Guitars and Campfires
I have played around with guitars all my life but never got beyond learning a few basic chords. There was something about it that was so inviting. You could take one with you anywhere and at any time, with this one instrument, you could make any kind of music. I loved the idea of just hanging out with friends on a moonlit beach or next to a campfire and playing a few songs. I naturally had the rock & roll dreams of youth, but they were not to be. Part of my frustration with learning to play was simply trying to keep one in tune. I could tell when it was out of tune, but I just couldn’t seem to get it back in. I understood the principal for tuning, but I just couldn’t hear it. This always led to my putting it down for a while.
Several years ago, my interest in playing was once again rekindled while filming at an archaeological dig called the Kolb Site. My cousin, who is an archaeologist and professor at the University of South Carolina, was one of the leaders and had invited me to come down and film the dig. He also happens to play the guitar. A wonderful and diverse group of archaeologists both young and old, professional and amateur were working on the site. These folks worked hard all day and had a good time letting go in the evening.
For the two weeks of the annual dig we were housed on an old plantation in a two-story 50’s era farm house, now used as a hunting lodge. The quarter mile long dirt access road takes you through a farm field which serves as a very large front yard for the lodge. Spanish moss hangs loosely from the great oaks, and behind the old house the dark water of a good-sized lake beautifully reflects the mood of the sky. Surrounded by dilapidated Adirondack chairs, a backyard fire pit was the focal point each night after our communal dinner. Once dinner was wrapped up, the PBR’s (for the un-initiated that would be Pabst Blue Ribbon) were popped open and tales of the day’s finds were shared. The high point of the evening for me was when, one by one the guitars would come out. After a little tuning and noodling around, the music would start when one of the players would say “I got one” at which point he would launch into a tune with the others soon joining in. Sometimes loud and raucous, sometimes soft and sweet, the combined sound of the guitars with a banjo or harmonica thrown in from time to time was wonderful and great fun. There was never any judgement about anyone’s skill level with their instrument or for singing a bit off key. Missed notes or forgotten lyrics were all a part of it. This was making music for the sheer joy of it.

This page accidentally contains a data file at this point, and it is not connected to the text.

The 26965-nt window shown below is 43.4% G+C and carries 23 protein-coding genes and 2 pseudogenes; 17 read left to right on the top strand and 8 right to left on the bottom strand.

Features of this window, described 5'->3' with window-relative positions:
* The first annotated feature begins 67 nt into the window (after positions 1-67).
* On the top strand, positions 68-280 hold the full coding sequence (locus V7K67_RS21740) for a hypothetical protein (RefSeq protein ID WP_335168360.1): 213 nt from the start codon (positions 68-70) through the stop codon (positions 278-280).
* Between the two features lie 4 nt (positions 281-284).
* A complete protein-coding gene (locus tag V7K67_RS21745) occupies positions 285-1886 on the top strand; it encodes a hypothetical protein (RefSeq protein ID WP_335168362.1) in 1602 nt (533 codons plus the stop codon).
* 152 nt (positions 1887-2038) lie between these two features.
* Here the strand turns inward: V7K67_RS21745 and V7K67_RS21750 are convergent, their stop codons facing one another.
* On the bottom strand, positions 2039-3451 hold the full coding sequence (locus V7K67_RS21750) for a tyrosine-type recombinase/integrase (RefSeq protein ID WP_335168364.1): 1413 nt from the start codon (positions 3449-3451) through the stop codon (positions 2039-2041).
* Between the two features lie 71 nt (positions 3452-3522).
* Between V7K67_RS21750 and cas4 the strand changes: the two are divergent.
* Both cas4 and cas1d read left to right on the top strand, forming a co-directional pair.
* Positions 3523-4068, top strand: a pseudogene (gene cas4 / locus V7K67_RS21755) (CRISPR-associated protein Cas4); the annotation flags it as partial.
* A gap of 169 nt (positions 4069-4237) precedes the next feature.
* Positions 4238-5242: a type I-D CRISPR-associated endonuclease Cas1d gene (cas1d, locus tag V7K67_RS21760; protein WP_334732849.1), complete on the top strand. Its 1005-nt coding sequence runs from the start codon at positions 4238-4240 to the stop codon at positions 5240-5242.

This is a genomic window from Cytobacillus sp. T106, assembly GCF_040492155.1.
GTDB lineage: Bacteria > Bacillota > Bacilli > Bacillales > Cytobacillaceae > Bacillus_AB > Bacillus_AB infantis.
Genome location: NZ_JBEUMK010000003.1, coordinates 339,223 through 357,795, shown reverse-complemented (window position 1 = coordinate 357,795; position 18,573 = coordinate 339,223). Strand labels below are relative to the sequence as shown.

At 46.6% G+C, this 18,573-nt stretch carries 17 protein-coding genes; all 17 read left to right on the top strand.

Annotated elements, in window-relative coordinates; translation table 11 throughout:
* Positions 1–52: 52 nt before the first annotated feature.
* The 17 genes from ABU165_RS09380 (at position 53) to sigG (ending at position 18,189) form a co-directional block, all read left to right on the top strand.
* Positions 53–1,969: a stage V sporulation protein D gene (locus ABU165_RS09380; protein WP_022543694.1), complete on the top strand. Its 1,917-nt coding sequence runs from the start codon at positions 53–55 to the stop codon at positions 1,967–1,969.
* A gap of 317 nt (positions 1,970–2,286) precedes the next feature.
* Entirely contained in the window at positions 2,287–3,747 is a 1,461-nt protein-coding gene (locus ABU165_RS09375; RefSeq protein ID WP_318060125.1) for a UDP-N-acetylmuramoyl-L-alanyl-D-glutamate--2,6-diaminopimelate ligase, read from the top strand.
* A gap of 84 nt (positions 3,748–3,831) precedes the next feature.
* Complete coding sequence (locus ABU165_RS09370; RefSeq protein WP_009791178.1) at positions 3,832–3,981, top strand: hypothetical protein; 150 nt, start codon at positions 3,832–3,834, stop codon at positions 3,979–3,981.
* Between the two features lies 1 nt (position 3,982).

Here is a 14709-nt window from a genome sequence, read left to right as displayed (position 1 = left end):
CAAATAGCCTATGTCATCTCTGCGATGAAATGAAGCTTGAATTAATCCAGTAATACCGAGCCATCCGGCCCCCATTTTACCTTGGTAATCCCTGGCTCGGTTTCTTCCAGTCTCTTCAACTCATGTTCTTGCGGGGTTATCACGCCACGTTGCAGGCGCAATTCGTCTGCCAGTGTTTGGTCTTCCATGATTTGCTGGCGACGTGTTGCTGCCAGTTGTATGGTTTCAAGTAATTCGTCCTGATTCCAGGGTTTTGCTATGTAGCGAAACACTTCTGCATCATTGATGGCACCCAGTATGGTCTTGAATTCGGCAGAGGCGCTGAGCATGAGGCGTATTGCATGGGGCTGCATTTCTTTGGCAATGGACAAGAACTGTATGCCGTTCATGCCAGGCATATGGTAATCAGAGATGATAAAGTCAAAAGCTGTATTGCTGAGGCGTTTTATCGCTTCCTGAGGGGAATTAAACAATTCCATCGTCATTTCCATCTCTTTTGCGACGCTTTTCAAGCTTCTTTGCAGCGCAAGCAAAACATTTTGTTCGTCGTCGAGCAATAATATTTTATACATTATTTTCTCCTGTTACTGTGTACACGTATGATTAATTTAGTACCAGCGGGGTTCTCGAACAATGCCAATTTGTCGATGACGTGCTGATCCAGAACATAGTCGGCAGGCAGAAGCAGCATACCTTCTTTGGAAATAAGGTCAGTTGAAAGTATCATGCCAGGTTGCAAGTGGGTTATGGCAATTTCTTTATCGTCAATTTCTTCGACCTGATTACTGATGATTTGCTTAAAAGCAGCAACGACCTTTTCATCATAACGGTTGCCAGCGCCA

I find there is something magical about the acoustic guitar. It’s like a musical magnet with the power to bring people together. Captivated by its seeming simplicity, folks fall under its spell and let the cares of the day drift away with the song. Like moths to a flame the sound of a guitar drifting through any campground attracts campers, pulling them out of their chairs on a quest. Searching for its origins, they follow the music. Some will stop and listen for a bit, some invite themselves in for a friendly chat, while others go back for their own guitar and join in. Before you know it a group of what were strangers, just a short while before, are singing and laughing together, becoming friends.